Listed by National Geographic as one of the best trips to take in 2015, Haida Gwaii is a land of endless shorelines, misty forests, abundant marine life and a rich cultural history. When an invitation to join the Japan Environmental Action Network (JEAN) on a trip to this majestical island came up, I was thrilled to accept the offer.
The purpose of the trip was to learn how much debris from the 2011 Japanese tsunami has washed up on the shores of Haida Gwaii. On previous cleanups on Vancouver Island, I have been overwhelmed by the volume of debris and the difficulty of cleanups on remote beaches, so I was eager to learn about the situation here.
From my first glimpse from the plane window, the natural beauty of Haida Gwaii did not disappoint. We saw sea lions playing, locals fishing for halibut and the sun sparkling on the water. What a place! We ate delicious local seafood, learned about Haida culture and enjoyed the relaxed pace of island life.
I travelled with Hanako Yokota from JEAN and members of the Haida Gwaii Tsunami Debris Management Program. We walked in the pouring rain along the sandy beach at Naikoon Provincial Park. We flew by helicopter along the remote west coast of the island, landing on beaches that are completely inaccessible for the majority of the year. Everywhere we went, we saw the same thing – marine debris. While we saw some beaches that have been cleaned as part of coordinated efforts with the Haida Gwaii Tsunami Debris Management Program, most beaches had piles of manmade items washed in from the ocean.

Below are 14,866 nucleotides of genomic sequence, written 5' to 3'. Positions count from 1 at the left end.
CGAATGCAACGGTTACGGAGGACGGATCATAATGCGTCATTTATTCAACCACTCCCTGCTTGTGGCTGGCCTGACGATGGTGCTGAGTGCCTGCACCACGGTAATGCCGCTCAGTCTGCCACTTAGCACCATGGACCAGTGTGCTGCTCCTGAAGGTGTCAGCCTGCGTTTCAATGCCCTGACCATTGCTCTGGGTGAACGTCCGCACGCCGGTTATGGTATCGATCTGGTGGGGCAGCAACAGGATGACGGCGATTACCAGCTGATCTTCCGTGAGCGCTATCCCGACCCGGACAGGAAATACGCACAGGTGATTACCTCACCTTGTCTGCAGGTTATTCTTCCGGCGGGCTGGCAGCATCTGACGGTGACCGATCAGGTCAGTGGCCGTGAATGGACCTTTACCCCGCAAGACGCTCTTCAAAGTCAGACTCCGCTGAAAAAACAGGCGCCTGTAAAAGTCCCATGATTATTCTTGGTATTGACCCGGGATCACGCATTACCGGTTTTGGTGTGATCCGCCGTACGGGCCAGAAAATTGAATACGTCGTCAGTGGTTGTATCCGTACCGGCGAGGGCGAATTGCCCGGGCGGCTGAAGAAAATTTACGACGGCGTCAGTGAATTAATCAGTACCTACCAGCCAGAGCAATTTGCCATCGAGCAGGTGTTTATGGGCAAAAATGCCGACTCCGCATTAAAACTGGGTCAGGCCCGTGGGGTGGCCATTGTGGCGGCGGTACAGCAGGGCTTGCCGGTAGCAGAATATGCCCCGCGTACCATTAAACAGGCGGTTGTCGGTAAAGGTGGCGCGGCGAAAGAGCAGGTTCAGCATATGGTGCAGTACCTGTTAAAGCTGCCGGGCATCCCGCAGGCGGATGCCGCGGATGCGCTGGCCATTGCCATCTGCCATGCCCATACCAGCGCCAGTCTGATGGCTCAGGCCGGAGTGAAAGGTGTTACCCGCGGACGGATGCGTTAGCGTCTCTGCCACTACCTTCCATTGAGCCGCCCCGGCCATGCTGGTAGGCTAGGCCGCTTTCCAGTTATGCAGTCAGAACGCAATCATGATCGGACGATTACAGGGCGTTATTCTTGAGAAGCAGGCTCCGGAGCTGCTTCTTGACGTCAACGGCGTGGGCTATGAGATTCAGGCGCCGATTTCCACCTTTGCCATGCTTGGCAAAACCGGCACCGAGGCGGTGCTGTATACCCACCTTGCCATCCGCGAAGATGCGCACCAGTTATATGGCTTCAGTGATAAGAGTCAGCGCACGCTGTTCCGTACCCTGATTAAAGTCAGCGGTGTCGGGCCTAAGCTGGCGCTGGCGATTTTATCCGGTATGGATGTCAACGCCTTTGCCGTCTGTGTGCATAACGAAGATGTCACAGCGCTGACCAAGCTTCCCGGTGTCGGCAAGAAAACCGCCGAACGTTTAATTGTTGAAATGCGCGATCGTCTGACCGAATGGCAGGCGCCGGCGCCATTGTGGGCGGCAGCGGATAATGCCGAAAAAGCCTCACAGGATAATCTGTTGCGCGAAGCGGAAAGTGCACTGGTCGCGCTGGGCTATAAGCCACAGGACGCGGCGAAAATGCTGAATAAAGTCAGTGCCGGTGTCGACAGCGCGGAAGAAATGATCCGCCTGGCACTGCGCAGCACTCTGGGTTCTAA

We saw hundreds of Japanese items which likely originated from the tsunami. We found buoys with painted symbols depicting a fishing family’s name, property markers from disaster stricken cities and household items such as shoes, combs and detergent bottles. The magnitude of the disaster was represented by the sheer volume of Japanese debris. As we walked, we shared the pain and the loss of the people of Japan.
But we didn’t just find tsunami debris. We found disposable cutlery, fishing nets, shampoo bottles, rope, plastic water bottles, tires and shoes from all over the globe. On these remote beaches at the edge of the world, we saw the impact of plastic pollution and single use items. I can’t think of a worse place for our unwanted and unnecessary items to wash up than on the beautiful shores of Haida Gwaii. My heart breaks when I see never ending beaches swallowed up by everyday single use plastics.
While we can’t prevent debris from natural disasters, we can prevent everyday litter from ending up in the ocean. Even if we can’t see it, our garbage is having an impact, from entangling marine mammals to ending up the stomachs of the fish we eat.
You have the power to protect our wild and pristine places. Join us anywhere land meets water and make your action count. Register today for Vancouver Aquarium and WWF’s Great Canadian Shoreline Cleanup, presented by Loblaw Companies Limited at shorelinecleanup.ca.
Kate Le Souef, manager of Vancouver Aquarium and WWF’s Great Canadian Shoreline Cleanup, has been working on tsunami debris cleanups along the west coast of Vancouver Island.